An Iranian refugee who, according to MI5, holds an Islamist extremist mindset and is supportive of ISIL (Islamic State of Iraq and the Levant), has won his appeal against revocation of his refugee status.
If the Home Office decides to revoke a person’s refugee status, there is a right of appeal to the Tribunal. Where the Home Secretary certifies that the decision was taken wholly or partly in the interests of national security, the appeal is heard by the Special Immigration Appeals Commission (SIAC) instead.
This is what happened to the appellant in D8 (Exclusion: Substantive)  UKSIAC 1.
Fear of persecution
D8 had been granted refugee status, following an appeal, due to his pro-Kurdish Facebook posts (which, although opportunistic, were likely to be discovered by the Iranian authorities if he is returned to Iran).
His refugee status was revoked as the Home Secretary concluded that there were reasonable grounds for regarding him as a danger to the national security of the UK. This is permitted by paragraph 339AC(i) of the immigration rules, which implements article 21(2)(a) of the Qualification Directive and article 33(2) of the Refugee Convention. I will refer to these provisions as the national security exception.
SIAC concluded that D8 continues to have a well founded fear of persecution in Iran:
The concern in this case is two-fold: that D8 faces risks in Iran owing to either or both of his perceived pro-Kurdish sympathies (based on his Facebook and other political activities) and his perceived pro-ISIL mindset…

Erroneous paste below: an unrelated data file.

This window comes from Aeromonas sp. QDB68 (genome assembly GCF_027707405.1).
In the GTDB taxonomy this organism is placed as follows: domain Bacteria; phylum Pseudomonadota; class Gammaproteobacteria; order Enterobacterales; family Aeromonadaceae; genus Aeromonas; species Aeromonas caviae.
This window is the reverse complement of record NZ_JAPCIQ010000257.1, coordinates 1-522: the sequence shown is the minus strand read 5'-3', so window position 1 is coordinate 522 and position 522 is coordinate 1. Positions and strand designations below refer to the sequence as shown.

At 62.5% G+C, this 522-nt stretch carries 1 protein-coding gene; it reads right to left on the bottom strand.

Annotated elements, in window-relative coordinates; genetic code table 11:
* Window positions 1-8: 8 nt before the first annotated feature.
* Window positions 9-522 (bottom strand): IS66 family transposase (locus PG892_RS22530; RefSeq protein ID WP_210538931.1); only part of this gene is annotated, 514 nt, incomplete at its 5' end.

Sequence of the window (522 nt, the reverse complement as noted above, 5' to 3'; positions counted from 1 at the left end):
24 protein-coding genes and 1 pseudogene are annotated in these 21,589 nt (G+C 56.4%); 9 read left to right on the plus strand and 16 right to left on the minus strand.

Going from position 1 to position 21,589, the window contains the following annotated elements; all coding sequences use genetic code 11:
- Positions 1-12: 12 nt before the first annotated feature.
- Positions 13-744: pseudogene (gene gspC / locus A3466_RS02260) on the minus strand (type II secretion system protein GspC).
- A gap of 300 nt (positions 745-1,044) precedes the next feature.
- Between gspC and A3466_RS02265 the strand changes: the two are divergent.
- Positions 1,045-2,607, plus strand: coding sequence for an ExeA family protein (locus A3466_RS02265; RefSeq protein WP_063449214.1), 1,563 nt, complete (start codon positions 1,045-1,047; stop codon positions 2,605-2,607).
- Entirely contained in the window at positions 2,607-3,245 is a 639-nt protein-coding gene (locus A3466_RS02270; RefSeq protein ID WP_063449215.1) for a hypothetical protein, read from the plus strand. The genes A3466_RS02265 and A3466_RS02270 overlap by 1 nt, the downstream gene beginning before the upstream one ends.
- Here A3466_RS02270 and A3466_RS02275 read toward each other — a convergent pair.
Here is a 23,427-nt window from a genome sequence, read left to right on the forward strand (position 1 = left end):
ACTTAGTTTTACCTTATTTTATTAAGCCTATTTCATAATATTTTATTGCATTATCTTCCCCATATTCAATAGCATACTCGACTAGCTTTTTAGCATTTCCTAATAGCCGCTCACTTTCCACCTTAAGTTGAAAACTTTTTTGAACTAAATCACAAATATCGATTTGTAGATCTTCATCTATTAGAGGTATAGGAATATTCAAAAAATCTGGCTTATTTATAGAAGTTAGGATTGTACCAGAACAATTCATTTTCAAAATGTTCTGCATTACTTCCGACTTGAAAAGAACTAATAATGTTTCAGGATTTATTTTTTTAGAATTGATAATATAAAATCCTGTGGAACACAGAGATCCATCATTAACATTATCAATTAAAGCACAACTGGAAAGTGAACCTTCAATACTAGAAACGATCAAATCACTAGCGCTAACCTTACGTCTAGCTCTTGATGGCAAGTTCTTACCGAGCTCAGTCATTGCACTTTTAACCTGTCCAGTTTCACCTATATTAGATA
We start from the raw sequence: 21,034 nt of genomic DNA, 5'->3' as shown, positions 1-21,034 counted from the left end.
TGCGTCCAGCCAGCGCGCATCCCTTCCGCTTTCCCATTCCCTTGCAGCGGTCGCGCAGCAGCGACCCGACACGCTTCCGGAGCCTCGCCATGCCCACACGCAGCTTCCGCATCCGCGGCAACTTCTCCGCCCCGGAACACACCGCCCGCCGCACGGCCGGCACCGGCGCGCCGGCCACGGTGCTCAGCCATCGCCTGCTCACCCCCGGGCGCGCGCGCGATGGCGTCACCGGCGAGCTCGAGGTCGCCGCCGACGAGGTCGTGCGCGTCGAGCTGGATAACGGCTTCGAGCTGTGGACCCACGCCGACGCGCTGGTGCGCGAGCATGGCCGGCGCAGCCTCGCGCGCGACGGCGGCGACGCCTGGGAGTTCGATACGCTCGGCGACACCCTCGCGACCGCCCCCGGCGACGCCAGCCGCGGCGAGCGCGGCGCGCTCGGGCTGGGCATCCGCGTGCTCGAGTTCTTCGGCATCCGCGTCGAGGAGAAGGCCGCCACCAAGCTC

…no one can predict what suspicions the Iranians would or might have about D8. Adopting their “hair-trigger” approach, they might just focus on what might be called the Kurdish aspects; they might focus on why D8 was in HMP Belmarsh and the assessment of the British government (discovered during the course of interrogation) that he poses a danger to national security; or they might focus on both. Frankly it matters not for present purposes. There are reasonable grounds for concluding that D8 faces a well-founded fear of persecution in Iran for a Convention reason, namely his perceived pro-Kurdish political activities.  to 
As such, the key issue was the national security exception. SIAC considered two issues in relation to this exception:
- Can SIAC decide for itself whether there are reasonable grounds for suspecting that the appellant is a danger to national security?
- Is a proportionality balancing exercise required?
The answer to the first question is no. The answer to the second is yes.
Appeal on the merits
In an appeal against revocation of refugee status, unlike in an appeal against deprivation of citizenship, the Tribunal is entitled to decide the issues for itself. It is a “full merits” appeal. The Tribunal is not limited to reviewing the Home Office’s decision. D8 argued that it is the same in SIAC.
SIAC disagreed. The national security element of the case can only be challenged on judicial review grounds. For all other relevant issues, it is a full merits appeal. However, national security is different. Decisions as to whether something is in the interest of national security are entrusted to the Home Secretary, who is in the best position to judge what national security requires. Such decisions are not entrusted to the courts (Secretary of State for the Home Department v Rehman  UKHL 47 at , , & ). SIAC held (at ) that conducting a full merits appeal in relation to national security would be contrary to Rehman, which formed the basis for the Supreme Court’s decision in Begum v Special Immigration Appeals Commission & Anor  UKSC 7 (our write up of that is here).